They faced all kinds of setbacks, but ignored the music “experts” and worked hard to improve.

As a leader you will come across many setbacks on your way to success. Greathouse offers some lessons you can take from the Beatles’ biggest setback.

Know the Product

The Beatles’ let their manager, Brian Epstein, choose the material for the Decca audition. Epstein curated the record section in his father’s furniture store. Those were his musical credentials.

If you want to sell your product, know it inside and out. Advisers are helpful, and sometimes necessary, but they don’t know everything. Do your homework.

Know the Audience

Know and understand the consumers’ point of view. Spend time and think more creatively about what would appeal to the audience. Then develop your messaging and marketing.

Get the Right Team

A key to the Beatles’ success was the creative tension and balance they achieved once Ringo Starr joined the group, Greathouse says.

Don’t compromise when you establish your core team. Whether you start a new venture or create a new product or service, it’s important to surround yourself with the right team. Quite often we become like the people we’re around. We must be cautious about whom we surround ourselves with because of the short- and long-term implications.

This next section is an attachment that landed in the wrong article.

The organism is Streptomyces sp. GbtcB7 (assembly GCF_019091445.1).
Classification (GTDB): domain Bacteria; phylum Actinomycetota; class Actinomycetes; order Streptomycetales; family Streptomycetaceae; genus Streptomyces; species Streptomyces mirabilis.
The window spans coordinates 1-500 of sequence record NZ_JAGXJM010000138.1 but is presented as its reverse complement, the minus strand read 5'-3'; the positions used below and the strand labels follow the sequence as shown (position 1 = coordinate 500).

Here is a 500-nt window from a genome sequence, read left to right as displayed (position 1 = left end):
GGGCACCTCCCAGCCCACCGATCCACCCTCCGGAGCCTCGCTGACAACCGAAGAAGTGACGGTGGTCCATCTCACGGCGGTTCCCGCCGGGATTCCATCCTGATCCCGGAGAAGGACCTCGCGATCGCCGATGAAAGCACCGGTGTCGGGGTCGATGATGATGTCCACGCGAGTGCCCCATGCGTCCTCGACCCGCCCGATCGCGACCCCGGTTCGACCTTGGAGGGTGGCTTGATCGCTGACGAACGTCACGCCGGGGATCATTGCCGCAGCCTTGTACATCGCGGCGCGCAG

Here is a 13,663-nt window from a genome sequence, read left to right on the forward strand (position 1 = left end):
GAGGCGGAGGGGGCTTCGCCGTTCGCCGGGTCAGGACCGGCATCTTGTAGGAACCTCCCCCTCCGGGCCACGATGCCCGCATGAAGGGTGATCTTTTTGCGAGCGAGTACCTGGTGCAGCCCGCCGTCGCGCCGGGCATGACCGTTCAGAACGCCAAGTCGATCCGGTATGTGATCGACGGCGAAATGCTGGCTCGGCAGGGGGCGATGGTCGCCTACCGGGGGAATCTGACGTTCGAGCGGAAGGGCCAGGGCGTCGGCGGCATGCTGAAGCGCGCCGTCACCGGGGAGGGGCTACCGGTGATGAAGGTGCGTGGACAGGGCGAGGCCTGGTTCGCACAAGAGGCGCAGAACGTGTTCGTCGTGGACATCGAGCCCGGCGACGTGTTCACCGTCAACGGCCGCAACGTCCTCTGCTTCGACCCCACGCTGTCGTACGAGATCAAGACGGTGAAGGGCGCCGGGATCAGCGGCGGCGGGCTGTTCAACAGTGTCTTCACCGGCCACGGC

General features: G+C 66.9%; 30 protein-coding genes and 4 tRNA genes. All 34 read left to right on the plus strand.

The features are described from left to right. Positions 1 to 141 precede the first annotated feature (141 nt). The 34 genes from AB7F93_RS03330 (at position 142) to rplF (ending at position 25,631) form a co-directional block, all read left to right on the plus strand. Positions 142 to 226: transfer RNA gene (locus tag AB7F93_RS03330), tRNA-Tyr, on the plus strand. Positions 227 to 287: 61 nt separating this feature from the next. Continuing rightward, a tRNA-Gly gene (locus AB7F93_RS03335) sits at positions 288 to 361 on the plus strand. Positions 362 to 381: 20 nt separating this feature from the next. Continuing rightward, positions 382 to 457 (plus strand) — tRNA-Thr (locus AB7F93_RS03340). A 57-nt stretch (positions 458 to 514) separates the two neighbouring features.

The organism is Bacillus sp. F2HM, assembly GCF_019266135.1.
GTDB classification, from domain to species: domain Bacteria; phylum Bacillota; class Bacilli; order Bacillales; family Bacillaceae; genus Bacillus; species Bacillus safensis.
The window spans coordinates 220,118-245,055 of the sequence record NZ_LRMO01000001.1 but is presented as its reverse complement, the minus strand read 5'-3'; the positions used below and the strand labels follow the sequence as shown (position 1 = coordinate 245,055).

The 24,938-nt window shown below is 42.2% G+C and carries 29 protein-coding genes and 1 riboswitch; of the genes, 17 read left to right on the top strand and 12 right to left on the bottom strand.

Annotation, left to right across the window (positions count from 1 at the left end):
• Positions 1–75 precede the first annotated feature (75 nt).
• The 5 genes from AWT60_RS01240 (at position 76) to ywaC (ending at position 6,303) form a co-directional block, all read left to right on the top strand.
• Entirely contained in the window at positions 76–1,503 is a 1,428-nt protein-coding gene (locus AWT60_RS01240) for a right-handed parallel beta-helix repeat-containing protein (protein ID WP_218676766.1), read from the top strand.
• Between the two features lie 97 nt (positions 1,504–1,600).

Set Expectations

John Lennon said he thought Decca expected the Beatles to be all polished when what they were doing was just a demo.

To run a successful business, it’s essential to set firm expectations. Establish appropriate expectations and deliver. It’s that simple.  If the Beatles had set expectations for Decca, things may have turned out differently.

You will face setbacks in your career. Embrace them and learn from them. How you allow setbacks to either build you up or tear you down, is what matters in the end.

What other leadership lessons have you learned from musicians?

Leadership Lessons from Tim CookTim Cook stepped into the most challenging role in tech history, following in the footsteps of Steve Jobs as Apple CEO. In his first 16 months on the job, Apple has released next generation iPhones and iPads. Apple has also seen its stock price rise 43 percent.